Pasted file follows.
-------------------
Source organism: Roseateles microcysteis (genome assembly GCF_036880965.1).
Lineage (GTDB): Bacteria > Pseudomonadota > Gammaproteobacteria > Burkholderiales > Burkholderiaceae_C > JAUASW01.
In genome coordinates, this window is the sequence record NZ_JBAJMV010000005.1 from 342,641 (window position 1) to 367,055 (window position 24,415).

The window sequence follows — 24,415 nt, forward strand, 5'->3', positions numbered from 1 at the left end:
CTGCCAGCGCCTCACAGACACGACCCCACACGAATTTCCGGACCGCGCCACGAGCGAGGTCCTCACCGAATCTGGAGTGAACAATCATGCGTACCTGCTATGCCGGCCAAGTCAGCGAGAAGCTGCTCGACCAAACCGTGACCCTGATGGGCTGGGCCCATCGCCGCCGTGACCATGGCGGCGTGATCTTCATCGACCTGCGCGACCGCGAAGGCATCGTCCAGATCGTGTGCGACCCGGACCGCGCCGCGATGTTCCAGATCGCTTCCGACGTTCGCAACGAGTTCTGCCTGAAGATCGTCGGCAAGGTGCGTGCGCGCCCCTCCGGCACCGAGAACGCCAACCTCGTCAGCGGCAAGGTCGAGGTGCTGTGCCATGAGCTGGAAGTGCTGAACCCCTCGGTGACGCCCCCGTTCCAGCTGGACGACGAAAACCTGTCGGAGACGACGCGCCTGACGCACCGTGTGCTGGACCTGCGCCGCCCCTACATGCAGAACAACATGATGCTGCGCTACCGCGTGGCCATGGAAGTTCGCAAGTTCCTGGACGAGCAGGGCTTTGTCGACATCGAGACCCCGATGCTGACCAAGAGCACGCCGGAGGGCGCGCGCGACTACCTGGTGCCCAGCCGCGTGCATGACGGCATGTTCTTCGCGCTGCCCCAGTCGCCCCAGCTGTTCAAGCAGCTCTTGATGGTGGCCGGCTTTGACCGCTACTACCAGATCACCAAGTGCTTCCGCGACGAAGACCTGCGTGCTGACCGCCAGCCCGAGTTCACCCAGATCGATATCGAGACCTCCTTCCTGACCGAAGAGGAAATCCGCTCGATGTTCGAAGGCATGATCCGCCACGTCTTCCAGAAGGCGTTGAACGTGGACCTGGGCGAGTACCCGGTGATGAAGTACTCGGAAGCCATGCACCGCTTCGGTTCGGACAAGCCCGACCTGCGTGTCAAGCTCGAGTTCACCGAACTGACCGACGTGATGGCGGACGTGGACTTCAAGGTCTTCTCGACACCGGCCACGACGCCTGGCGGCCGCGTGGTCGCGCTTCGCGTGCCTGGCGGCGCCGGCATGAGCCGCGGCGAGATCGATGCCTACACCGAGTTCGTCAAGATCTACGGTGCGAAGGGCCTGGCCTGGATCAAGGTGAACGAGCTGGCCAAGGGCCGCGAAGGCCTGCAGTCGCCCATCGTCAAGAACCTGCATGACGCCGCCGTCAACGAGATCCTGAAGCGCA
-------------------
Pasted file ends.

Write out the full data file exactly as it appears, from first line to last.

Source organism: Roseateles microcysteis (genome assembly GCF_036880965.1).
Lineage (GTDB): Bacteria > Pseudomonadota > Gammaproteobacteria > Burkholderiales > Burkholderiaceae_C > JAUASW01.
In genome coordinates, this window is the sequence record NZ_JBAJMV010000005.1 from 342,641 (window position 1) to 367,055 (window position 24,415).

The window sequence follows — 24,415 nt, forward strand, 5'->3', positions numbered from 1 at the left end:
CTGCCAGCGCCTCACAGACACGACCCCACACGAATTTCCGGACCGCGCCACGAGCGAGGTCCTCACCGAATCTGGAGTGAACAATCATGCGTACCTGCTATGCCGGCCAAGTCAGCGAGAAGCTGCTCGACCAAACCGTGACCCTGATGGGCTGGGCCCATCGCCGCCGTGACCATGGCGGCGTGATCTTCATCGACCTGCGCGACCGCGAAGGCATCGTCCAGATCGTGTGCGACCCGGACCGCGCCGCGATGTTCCAGATCGCTTCCGACGTTCGCAACGAGTTCTGCCTGAAGATCGTCGGCAAGGTGCGTGCGCGCCCCTCCGGCACCGAGAACGCCAACCTCGTCAGCGGCAAGGTCGAGGTGCTGTGCCATGAGCTGGAAGTGCTGAACCCCTCGGTGACGCCCCCGTTCCAGCTGGACGACGAAAACCTGTCGGAGACGACGCGCCTGACGCACCGTGTGCTGGACCTGCGCCGCCCCTACATGCAGAACAACATGATGCTGCGCTACCGCGTGGCCATGGAAGTTCGCAAGTTCCTGGACGAGCAGGGCTTTGTCGACATCGAGACCCCGATGCTGACCAAGAGCACGCCGGAGGGCGCGCGCGACTACCTGGTGCCCAGCCGCGTGCATGACGGCATGTTCTTCGCGCTGCCCCAGTCGCCCCAGCTGTTCAAGCAGCTCTTGATGGTGGCCGGCTTTGACCGCTACTACCAGATCACCAAGTGCTTCCGCGACGAAGACCTGCGTGCTGACCGCCAGCCCGAGTTCACCCAGATCGATATCGAGACCTCCTTCCTGACCGAAGAGGAAATCCGCTCGATGTTCGAAGGCATGATCCGCCACGTCTTCCAGAAGGCGTTGAACGTGGACCTGGGCGAGTACCCGGTGATGAAGTACTCGGAAGCCATGCACCGCTTCGGTTCGGACAAGCCCGACCTGCGTGTCAAGCTCGAGTTCACCGAACTGACCGACGTGATGGCGGACGTGGACTTCAAGGTCTTCTCGACACCGGCCACGACGCCTGGCGGCCGCGTGGTCGCGCTTCGCGTGCCTGGCGGCGCCGGCATGAGCCGCGGCGAGATCGATGCCTACACCGAGTTCGTCAAGATCTACGGTGCGAAGGGCCTGGCCTGGATCAAGGTGAACGAGCTGGCCAAGGGCCGCGAAGGCCTGCAGTCGCCCATCGTCAAGAACCTGCATGACGCCGCCGTCAACGAGATCCTGAAGCGCA